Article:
Hometown Roads Never Leave You

I cant tell you how many times Ive sat at this light, waiting for it to turn green. In an instant, I see the steering wheels of four different cars that Ive sat behind, looking at life through each windshield and seeing vastly different things.

Topic: Community

I can’t tell you how many times I’ve sat at this light, waiting for it to turn green. In an instant, I see the steering wheels of four different cars that I’ve sat behind, looking at life through each windshield and seeing vastly different things. In each, I’ve turned the music loud, laughed with my friends, sat in silence and listened to my daughter sing along to the music—which is not so loud now.

Pastoring in my hometown is a joy and a constant trial. For years, I talked about wanting to return, pastor and raise a family. Now I’m here, pastoring among a people I love in a place I love—a place that tests what I believe at every stoplight.

I coast to the corner, and it’s not the different wheels I’ve sat behind but the mistakes I’ve made that pull up beside me—the wounds I’ve caused and the sin I’ve chased. The cold winters of loneliness and the summers of burning anxiety turn up their dials, all before the light releases me. In the span of a traffic cycle, my heart’s contentment can be so quickly unsettled. My inner monologue, like a dashboard radio broadcast on repeat, sinks my mind into regret over the past, doubt over the future and distraction from the present.

I’ve driven these roads a thousand times. At these intersections of past and present, my memories and comparisons must meet the truth of Jesus in my life. A grocery run across town can turn into a fight to speak against myself—to speak instead of listen. The words of Martin Lloyd-Jones resonate with me: “Why are you downcast, o my soul? Listen, and I will speak to you. Put your hope in God.”

You are the one who speaks the most to you. Talk back to yourself. Follow the model of the psalmist and speak to your soul. Memories have to be stewarded when they arise; they don’t get to dictate the soul’s state. We have to practice talking to ourselves—too often we only listen.

The joy and sometimes the pain of pastoring in such a familiar place is the knowing and being known. This town is filled with people I love and the memories I share with them. I am unable to recreate my identity because I am known, and great comfort comes from that.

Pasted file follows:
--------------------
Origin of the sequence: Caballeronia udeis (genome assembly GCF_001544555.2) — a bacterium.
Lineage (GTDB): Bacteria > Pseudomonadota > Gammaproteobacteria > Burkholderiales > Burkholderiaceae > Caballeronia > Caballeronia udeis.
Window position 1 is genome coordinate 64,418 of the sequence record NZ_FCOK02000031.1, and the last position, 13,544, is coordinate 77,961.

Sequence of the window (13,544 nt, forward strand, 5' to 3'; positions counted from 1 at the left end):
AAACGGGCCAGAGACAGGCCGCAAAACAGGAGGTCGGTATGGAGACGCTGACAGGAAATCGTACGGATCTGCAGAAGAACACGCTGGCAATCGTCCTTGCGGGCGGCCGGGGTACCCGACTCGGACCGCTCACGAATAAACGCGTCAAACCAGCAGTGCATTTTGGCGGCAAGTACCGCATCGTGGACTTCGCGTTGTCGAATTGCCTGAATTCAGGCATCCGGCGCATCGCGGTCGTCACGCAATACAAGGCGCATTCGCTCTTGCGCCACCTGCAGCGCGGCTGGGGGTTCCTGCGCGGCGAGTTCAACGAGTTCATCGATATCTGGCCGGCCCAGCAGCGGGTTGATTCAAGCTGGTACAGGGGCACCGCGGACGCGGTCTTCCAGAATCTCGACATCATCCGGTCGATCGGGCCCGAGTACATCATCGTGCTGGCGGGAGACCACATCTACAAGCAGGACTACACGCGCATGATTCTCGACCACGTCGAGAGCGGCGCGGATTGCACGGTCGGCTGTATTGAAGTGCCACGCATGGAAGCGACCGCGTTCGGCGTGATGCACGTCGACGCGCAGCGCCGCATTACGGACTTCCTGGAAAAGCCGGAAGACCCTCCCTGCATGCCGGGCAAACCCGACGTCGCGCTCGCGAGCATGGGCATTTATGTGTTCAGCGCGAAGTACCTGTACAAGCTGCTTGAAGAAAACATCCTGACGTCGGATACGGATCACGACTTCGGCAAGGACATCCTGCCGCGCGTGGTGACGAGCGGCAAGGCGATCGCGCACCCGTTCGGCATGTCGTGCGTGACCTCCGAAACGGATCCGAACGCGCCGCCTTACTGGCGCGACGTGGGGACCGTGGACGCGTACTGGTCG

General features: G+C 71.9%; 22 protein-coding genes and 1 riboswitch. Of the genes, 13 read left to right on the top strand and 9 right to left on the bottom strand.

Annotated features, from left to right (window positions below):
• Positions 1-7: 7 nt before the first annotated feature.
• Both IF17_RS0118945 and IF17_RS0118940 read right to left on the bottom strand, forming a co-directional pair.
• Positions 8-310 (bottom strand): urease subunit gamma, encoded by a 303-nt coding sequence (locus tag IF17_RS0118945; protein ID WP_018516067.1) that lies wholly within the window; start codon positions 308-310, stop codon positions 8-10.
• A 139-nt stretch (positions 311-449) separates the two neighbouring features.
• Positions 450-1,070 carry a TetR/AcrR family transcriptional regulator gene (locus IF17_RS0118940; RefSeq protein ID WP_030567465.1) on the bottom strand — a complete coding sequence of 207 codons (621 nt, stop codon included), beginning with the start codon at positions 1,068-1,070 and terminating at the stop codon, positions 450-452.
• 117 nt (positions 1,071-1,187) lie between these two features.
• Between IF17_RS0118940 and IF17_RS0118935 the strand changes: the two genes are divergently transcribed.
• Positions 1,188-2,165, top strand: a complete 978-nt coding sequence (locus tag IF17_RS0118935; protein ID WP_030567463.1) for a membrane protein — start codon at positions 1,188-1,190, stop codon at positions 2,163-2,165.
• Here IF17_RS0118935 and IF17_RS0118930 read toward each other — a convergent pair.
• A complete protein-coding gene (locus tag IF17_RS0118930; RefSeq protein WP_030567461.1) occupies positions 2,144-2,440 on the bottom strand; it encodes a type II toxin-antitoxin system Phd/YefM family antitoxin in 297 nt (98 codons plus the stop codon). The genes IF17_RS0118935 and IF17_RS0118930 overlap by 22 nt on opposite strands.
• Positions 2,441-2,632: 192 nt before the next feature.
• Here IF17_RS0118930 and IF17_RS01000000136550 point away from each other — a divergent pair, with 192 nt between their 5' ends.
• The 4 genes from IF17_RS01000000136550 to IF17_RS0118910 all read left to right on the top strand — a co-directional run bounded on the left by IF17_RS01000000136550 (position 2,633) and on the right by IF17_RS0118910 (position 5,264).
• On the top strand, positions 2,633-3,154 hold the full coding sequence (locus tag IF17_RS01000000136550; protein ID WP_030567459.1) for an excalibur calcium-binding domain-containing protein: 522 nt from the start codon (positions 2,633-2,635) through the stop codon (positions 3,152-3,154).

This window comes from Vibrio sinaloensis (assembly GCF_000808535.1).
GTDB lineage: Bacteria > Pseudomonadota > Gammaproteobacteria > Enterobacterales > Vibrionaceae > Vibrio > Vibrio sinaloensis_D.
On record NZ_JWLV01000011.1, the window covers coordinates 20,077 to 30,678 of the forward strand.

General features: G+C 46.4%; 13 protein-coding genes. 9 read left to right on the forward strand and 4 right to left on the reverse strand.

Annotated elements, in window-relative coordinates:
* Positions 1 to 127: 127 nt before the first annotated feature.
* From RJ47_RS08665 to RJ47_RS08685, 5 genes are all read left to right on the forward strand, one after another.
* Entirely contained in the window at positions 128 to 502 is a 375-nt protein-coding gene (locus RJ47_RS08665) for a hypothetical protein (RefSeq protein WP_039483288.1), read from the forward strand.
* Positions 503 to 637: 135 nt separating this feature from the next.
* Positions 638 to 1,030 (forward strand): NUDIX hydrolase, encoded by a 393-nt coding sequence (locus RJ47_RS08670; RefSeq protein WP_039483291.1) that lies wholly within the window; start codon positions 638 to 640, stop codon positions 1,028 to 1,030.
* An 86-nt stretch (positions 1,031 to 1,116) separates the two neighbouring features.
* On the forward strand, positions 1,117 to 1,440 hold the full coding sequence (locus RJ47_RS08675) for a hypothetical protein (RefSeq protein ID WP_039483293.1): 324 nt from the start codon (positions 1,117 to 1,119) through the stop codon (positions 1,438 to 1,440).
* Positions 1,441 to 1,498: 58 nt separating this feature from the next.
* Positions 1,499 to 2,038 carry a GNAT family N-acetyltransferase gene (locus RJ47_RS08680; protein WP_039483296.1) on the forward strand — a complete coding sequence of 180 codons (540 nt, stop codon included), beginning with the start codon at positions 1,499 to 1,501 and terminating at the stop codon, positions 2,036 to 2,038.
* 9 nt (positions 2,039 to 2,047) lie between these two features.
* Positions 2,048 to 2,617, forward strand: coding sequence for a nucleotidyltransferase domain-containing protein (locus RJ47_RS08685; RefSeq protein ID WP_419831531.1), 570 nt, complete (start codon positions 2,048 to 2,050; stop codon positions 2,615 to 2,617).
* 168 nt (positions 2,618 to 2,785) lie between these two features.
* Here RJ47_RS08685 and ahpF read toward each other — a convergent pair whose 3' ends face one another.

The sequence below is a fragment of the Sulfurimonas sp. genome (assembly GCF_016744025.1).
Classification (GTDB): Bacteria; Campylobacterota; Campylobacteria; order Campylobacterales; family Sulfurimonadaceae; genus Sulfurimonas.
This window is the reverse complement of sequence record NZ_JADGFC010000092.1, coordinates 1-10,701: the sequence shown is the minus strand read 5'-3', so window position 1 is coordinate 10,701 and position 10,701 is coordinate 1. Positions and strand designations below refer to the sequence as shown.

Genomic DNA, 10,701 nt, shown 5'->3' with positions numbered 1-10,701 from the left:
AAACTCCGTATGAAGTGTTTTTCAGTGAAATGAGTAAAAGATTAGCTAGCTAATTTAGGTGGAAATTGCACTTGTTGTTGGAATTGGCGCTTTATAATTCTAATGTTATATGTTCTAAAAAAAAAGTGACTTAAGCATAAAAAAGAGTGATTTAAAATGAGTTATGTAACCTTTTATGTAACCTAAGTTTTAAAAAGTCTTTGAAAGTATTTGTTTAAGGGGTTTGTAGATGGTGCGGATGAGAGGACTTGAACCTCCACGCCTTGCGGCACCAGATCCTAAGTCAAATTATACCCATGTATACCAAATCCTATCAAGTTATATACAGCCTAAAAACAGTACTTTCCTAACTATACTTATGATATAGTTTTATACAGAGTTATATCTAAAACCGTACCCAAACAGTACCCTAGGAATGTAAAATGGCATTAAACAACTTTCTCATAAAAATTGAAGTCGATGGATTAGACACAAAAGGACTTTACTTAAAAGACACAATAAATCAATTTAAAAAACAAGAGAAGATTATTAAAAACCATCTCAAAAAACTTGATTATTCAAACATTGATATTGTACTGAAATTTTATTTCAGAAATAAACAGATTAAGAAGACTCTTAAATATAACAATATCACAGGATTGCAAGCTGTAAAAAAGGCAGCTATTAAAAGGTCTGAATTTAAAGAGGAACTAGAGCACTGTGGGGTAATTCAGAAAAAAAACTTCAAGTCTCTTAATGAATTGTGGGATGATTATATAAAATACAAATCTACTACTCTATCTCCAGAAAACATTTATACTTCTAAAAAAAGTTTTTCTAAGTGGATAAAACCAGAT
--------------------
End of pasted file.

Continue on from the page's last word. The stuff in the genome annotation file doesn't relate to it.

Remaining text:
Last year, I looked out at the congregation while preparing to preach. On the back row, four silver heads stood out amid our younger demographic. I knew them well. I used to sit down the pew from these folks as a child. They had come across town on this day to hear “Steve’s boy.”

Standing in the pulpit, I had no chance to act as someone I’m not, as well as no need to. The gift I had been given was the reminder to trust Christ with all that I am, not the pastor I wish to be or the me I think people want to see, but the me who grew up here. The me who came to know Jesus here. The me who must deal with who I am and who I’ve been at every intersection. The me that is trying to unfold the implications of the gospel at every turn—for me, my family and my congregation.

A year later, I held the hand of one of those silver-haired men after he slipped into a coma, shortly before he died. He knew my grandfather, whom I never knew. They used to call football games together in my dad’s hometown. He knew four generations of men in my family, and the Lord gave us friendship.

There’s something to place. Something to knowing and being known. There is beauty in surrendering to it, recounting the faithfulness of God down every road. Too often, I just listen to myself and coast down the street, oblivious to the signs of grace around me. I miss the providence of God because I am looking at myself, and then my heart makes a critical turn, away from gratitude.

Pastoring in this place with these people is a joy as we live together, knowing and being known, free from recreating identities and free to embrace the one God has given us—an identity that is lived out in the Christian community. We work to recall the faithfulness of God when the dials of life are turned too loud to hear, when we are tempted to listen to ourselves rather than to talk to ourselves and to one another. I’m thankful for these intersections and for every mile in between. Each is an opportunity to preach to myself, to cultivate gratitude and to live among a people I love.

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